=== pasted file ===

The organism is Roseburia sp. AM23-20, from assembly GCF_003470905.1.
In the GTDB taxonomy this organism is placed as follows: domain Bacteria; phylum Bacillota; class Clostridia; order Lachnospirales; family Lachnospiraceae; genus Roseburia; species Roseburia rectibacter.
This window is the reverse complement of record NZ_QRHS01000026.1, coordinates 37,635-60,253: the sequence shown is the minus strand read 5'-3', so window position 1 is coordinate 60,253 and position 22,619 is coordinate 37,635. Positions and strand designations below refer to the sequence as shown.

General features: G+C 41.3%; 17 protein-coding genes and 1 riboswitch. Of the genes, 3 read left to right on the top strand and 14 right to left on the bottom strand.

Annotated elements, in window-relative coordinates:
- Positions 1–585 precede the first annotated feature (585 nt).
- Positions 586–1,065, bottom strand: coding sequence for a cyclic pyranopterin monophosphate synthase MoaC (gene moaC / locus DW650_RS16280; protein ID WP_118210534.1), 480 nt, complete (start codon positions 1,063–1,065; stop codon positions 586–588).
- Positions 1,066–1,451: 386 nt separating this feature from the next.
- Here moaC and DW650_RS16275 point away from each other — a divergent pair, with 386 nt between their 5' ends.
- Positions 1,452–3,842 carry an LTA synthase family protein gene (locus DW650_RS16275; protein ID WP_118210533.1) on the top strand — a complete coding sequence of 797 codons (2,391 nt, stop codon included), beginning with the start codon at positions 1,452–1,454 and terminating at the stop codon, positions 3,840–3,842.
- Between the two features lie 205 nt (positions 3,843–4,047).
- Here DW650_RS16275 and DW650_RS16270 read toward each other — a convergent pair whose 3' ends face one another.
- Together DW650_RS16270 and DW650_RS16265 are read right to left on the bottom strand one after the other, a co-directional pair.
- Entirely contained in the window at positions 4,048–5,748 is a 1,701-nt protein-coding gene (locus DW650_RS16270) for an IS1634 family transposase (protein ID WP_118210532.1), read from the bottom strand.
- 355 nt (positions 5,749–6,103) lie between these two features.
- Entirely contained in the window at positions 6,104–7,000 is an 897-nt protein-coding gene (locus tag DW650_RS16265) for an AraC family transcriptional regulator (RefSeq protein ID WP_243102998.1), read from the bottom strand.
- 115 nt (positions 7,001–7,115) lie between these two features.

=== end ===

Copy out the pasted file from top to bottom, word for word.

The organism is Roseburia sp. AM23-20, from assembly GCF_003470905.1.
In the GTDB taxonomy this organism is placed as follows: domain Bacteria; phylum Bacillota; class Clostridia; order Lachnospirales; family Lachnospiraceae; genus Roseburia; species Roseburia rectibacter.
This window is the reverse complement of record NZ_QRHS01000026.1, coordinates 37,635-60,253: the sequence shown is the minus strand read 5'-3', so window position 1 is coordinate 60,253 and position 22,619 is coordinate 37,635. Positions and strand designations below refer to the sequence as shown.

General features: G+C 41.3%; 17 protein-coding genes and 1 riboswitch. Of the genes, 3 read left to right on the top strand and 14 right to left on the bottom strand.

Annotated elements, in window-relative coordinates:
- Positions 1–585 precede the first annotated feature (585 nt).
- Positions 586–1,065, bottom strand: coding sequence for a cyclic pyranopterin monophosphate synthase MoaC (gene moaC / locus DW650_RS16280; protein ID WP_118210534.1), 480 nt, complete (start codon positions 1,063–1,065; stop codon positions 586–588).
- Positions 1,066–1,451: 386 nt separating this feature from the next.
- Here moaC and DW650_RS16275 point away from each other — a divergent pair, with 386 nt between their 5' ends.
- Positions 1,452–3,842 carry an LTA synthase family protein gene (locus DW650_RS16275; protein ID WP_118210533.1) on the top strand — a complete coding sequence of 797 codons (2,391 nt, stop codon included), beginning with the start codon at positions 1,452–1,454 and terminating at the stop codon, positions 3,840–3,842.
- Between the two features lie 205 nt (positions 3,843–4,047).
- Here DW650_RS16275 and DW650_RS16270 read toward each other — a convergent pair whose 3' ends face one another.
- Together DW650_RS16270 and DW650_RS16265 are read right to left on the bottom strand one after the other, a co-directional pair.
- Entirely contained in the window at positions 4,048–5,748 is a 1,701-nt protein-coding gene (locus DW650_RS16270) for an IS1634 family transposase (protein ID WP_118210532.1), read from the bottom strand.
- 355 nt (positions 5,749–6,103) lie between these two features.
- Entirely contained in the window at positions 6,104–7,000 is an 897-nt protein-coding gene (locus tag DW650_RS16265) for an AraC family transcriptional regulator (RefSeq protein ID WP_243102998.1), read from the bottom strand.
- 115 nt (positions 7,001–7,115) lie between these two features.